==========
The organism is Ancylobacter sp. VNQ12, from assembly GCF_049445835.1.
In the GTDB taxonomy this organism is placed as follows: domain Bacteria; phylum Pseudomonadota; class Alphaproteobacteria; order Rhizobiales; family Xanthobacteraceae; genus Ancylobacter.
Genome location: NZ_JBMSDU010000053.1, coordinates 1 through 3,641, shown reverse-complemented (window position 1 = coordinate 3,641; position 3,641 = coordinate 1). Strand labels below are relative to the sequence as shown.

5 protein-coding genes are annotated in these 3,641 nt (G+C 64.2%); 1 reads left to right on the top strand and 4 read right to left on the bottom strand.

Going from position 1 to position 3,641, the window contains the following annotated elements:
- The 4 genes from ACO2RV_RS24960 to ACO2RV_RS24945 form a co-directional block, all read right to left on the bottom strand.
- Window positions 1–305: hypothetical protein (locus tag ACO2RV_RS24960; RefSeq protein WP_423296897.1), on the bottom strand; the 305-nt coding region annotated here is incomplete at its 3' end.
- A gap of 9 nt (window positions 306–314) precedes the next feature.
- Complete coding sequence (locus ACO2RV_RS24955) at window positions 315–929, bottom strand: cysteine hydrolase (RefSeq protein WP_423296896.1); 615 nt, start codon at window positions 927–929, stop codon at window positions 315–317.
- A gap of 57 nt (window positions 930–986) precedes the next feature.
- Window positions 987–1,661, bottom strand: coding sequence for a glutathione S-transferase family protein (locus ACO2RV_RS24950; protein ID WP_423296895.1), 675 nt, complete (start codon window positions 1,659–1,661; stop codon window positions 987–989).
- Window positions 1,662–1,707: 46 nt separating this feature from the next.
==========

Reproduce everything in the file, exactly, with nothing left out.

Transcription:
The organism is Ancylobacter sp. VNQ12, from assembly GCF_049445835.1.
In the GTDB taxonomy this organism is placed as follows: domain Bacteria; phylum Pseudomonadota; class Alphaproteobacteria; order Rhizobiales; family Xanthobacteraceae; genus Ancylobacter.
Genome location: NZ_JBMSDU010000053.1, coordinates 1 through 3,641, shown reverse-complemented (window position 1 = coordinate 3,641; position 3,641 = coordinate 1). Strand labels below are relative to the sequence as shown.

5 protein-coding genes are annotated in these 3,641 nt (G+C 64.2%); 1 reads left to right on the top strand and 4 read right to left on the bottom strand.

Going from position 1 to position 3,641, the window contains the following annotated elements:
- The 4 genes from ACO2RV_RS24960 to ACO2RV_RS24945 form a co-directional block, all read right to left on the bottom strand.
- Window positions 1–305: hypothetical protein (locus tag ACO2RV_RS24960; RefSeq protein WP_423296897.1), on the bottom strand; the 305-nt coding region annotated here is incomplete at its 3' end.
- A gap of 9 nt (window positions 306–314) precedes the next feature.
- Complete coding sequence (locus ACO2RV_RS24955) at window positions 315–929, bottom strand: cysteine hydrolase (RefSeq protein WP_423296896.1); 615 nt, start codon at window positions 927–929, stop codon at window positions 315–317.
- A gap of 57 nt (window positions 930–986) precedes the next feature.
- Window positions 987–1,661, bottom strand: coding sequence for a glutathione S-transferase family protein (locus ACO2RV_RS24950; protein ID WP_423296895.1), 675 nt, complete (start codon window positions 1,659–1,661; stop codon window positions 987–989).
- Window positions 1,662–1,707: 46 nt separating this feature from the next.